Ghostbusters: Afterlife, 2021.
Directed by Jason Reitman.
Starring Finn Wolfhard, Mckenna Grace, Paul Rudd, Carrie Coon, Sigourney Weaver, Bill Murray, Dan Aykroyd, Ernie Hudson, Annie Potts, Logan Kim, Celeste O’Connor, Oliver Cooper, Sydney Mae Diaz, Bokeem Woodbine, Marlon Kazadi, Tracy Letts, Paulina Jewel Alexis, Josh Gad, and J.K. Simmons.
When a single mom and her two kids arrive in a small town, they begin to discover their connection to the original Ghostbusters and the secret legacy their grandfather left behind.
It’s never a good sign when a film is preceded by a quick prerecorded video of the director (in this case, it’s Jason Reitman, the son of Ghostbusters 1984 helmer Ivan Reitman) proclaiming that what viewers are about to see is an extreme Easter Egg hunt. Admittedly, Ghostbusters: Afterlife, while not exactly subtle about its references to the original, temporarily does a decent job of balancing such fan service with paving the road for new heroes. And then the third act comes, which is not only a ghastly CGI mess of colors and creatures that feels like something ripped out of the Marvel playbook but also indulges in the past to a cringe degree that takes the thunder away from the younger cast through special effects and plot points that are unnecessary.
The disappointing finale hurts more considering Ghostbusters: Afterlife is surprisingly decent and relatively charming up until that point as it positions itself as exciting and hip. Mckenna Grace (underappreciated and talented, having impressed by Gifted and in more minor roles such as I, Tonya) stars as Phoebe, the young granddaughter to Harold Ramis’ Egon Spengler. Unfortunately, she never got to meet the like-minded brainiac, as Egon had a strained relationship with his daughter Callie (another tremendous yet underrated performer in Carrie Coon), seeing him moving to a farmhouse in the middle of nowhere preaching the end of the world. She’s not the only one that thought he was insane; the rest of the Ghostbusters team also broke off from him, eventually disbanding as spectral sightings ultimately fizzled out anyway.
Egon is now dead (presumed to be natural causes), so with Callie facing a financial crisis paying the apartment rent, she relocates the family to the farmhouse, hoping it will be worth something on the market or have a valuable heirloom. Luck is not on her side, ensuring the family stays there for the time being. Phoebe’s brother Trevor (a jittery Finn Wolfhard) is slightly better at making friends, crushing on a restaurant worker named Lucky (Celeste O’Connor). In contrast, Phoebe virtually has no one like-minded curious about science, which is especially a shame considering she tells a plethora of intentionally awful yet funny science-related jokes.
Ghostbusters: Afterlife works when it’s playing up the role science has in this family’s life, specifically between mother and daughter (and more importantly, a granddaughter that is not aware she is related to a famous Ghostbuster). As Phoebe explores the farm, uncovers familiar gadgets, and even discovers a supernatural threat, she finds information about her family tree through the assistance of YouTube and a newly befriended summer-school pal that has nicknamed himself Podcast (Logan Kim). On that note, not every character here is a winner; Podcast comes across more like an embarrassing gimmick rather than clever comedic relief in a movie that’s already primarily intended to be funny. Nevertheless, the more Phoebe learns, the more a rift grows between daughter and mother, with the latter perceiving science as a waste of time that fractured the core foundation of her family.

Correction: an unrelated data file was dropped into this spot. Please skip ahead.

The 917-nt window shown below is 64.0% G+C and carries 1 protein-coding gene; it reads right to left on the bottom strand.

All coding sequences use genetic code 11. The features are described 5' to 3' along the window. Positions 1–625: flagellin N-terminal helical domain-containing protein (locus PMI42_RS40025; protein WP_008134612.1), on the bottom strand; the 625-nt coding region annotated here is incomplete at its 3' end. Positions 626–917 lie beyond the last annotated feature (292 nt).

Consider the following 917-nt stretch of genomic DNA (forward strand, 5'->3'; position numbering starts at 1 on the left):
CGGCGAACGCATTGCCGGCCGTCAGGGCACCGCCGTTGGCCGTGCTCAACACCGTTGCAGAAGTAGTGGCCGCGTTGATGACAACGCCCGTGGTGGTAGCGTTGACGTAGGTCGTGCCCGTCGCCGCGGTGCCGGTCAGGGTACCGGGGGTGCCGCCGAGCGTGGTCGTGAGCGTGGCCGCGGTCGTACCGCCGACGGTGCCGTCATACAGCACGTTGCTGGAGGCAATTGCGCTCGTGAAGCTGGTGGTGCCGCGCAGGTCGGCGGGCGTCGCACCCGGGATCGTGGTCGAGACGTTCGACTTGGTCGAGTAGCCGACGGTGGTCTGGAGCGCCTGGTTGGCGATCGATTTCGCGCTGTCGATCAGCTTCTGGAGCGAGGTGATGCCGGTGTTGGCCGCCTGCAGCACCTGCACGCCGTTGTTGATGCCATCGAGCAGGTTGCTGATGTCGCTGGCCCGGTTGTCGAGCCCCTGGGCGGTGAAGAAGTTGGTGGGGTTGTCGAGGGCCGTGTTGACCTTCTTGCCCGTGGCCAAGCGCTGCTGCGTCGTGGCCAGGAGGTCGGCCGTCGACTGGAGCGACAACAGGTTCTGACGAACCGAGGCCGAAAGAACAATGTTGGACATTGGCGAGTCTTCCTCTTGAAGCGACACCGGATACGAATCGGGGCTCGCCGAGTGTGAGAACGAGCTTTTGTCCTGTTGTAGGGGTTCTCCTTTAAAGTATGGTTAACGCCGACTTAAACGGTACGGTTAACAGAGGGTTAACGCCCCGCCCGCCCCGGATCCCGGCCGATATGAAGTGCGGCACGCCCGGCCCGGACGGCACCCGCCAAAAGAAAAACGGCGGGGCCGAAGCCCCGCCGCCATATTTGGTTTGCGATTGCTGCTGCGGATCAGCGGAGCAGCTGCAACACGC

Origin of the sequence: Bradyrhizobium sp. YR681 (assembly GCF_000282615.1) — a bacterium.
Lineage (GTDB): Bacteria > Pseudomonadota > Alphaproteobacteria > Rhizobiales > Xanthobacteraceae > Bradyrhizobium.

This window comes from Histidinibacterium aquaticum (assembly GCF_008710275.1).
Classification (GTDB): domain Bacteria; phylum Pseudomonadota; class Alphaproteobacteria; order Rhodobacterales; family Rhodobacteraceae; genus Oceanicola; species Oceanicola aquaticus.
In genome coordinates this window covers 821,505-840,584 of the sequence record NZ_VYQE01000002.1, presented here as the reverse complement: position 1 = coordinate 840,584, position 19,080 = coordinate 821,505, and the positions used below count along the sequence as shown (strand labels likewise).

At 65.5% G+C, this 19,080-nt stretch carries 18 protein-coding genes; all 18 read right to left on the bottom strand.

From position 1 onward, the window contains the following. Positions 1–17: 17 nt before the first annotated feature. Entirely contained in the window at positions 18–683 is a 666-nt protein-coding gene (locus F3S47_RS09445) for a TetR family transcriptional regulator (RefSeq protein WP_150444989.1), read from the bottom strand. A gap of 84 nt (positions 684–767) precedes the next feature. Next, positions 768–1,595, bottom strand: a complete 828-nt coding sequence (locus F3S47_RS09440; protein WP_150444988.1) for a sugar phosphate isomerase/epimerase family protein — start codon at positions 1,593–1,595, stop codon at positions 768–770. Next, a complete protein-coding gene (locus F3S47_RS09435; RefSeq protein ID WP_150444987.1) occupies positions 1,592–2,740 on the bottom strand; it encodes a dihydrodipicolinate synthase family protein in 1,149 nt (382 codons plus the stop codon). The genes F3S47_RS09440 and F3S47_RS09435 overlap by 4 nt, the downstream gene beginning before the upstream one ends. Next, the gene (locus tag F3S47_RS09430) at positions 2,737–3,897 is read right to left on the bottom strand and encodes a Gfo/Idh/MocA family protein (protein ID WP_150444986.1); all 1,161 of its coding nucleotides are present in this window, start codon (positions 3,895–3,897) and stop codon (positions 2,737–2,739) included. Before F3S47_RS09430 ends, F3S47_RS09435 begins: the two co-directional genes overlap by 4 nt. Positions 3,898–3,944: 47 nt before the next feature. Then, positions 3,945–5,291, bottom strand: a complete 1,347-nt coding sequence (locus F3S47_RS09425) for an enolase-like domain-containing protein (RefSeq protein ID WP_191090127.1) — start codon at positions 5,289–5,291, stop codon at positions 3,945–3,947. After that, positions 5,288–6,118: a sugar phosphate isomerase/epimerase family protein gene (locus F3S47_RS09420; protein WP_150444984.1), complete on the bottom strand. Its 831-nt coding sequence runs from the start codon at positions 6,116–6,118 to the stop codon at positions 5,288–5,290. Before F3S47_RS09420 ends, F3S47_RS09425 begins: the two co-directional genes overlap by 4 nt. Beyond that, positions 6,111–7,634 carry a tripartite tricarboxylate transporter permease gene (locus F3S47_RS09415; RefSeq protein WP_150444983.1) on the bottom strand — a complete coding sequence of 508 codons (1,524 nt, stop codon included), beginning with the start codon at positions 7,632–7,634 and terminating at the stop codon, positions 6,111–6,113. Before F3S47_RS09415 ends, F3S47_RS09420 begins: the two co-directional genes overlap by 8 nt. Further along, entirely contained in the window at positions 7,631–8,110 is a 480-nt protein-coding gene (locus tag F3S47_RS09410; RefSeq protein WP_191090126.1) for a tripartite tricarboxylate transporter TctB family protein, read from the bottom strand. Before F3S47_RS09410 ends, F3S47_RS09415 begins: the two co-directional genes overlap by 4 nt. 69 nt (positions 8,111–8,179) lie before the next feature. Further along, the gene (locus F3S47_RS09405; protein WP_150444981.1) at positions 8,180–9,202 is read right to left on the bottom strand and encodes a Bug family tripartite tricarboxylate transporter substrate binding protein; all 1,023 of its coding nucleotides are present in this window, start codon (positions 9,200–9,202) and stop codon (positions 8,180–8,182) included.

Paul Rudd is also here as the laid-back summer school teacher with a vested interest in science, mystified regarding some inexplicable tectonic shifts in the area. Unsurprisingly, he’s a hilarious presence here, whether playing off the children or flirting with Callie. Naturally, by trying to have it both ways, he inserts himself into situations that see him discreetly sticking up for Phoebe away from the peripheral vision of Callie, which is also occasionally amusing. As well, presence as Paul Rudd always is, Ghostbusters: Afterlife is most enjoyable when it simply sticks to Phoebe; she’s inquisitive, has a sense of humor, believably emotes, and rocks the action-oriented sequences (such as a gunner seat within the new Ghostbusters vehicle). Everyone else (discounting Paul Rudd) is either annoying or bland.
There are assuredly some impressive practical effects to be found here in Ghostbusters: Afterlife, but once the threat balloons into a fate of the world situation, every set piece feels defined by CGI and lackluster imagination. The script (also written by Jason Reitman and with help from Gil Kenan) relies on veteran cameo appearances to inject some life into the climax, but ironically it’s what kills off any goodwill the movie had. By this point, it’s no longer an Easter Egg hunt; it’s a shameless nostalgia desperate to be liked and applauded. Such a thing hopefully won’t even happen in the afterlife.
Flickering Myth Rating – Film: ★ ★ / Movie: ★ ★
Robert Kojder is a member of the Chicago Film Critics Association and the Critics Choice Association. He is also the Flickering Myth Reviews Editor. Check here for new reviews, follow my Twitter or Letterboxd, or email me at MetalGearSolid719@gmail.com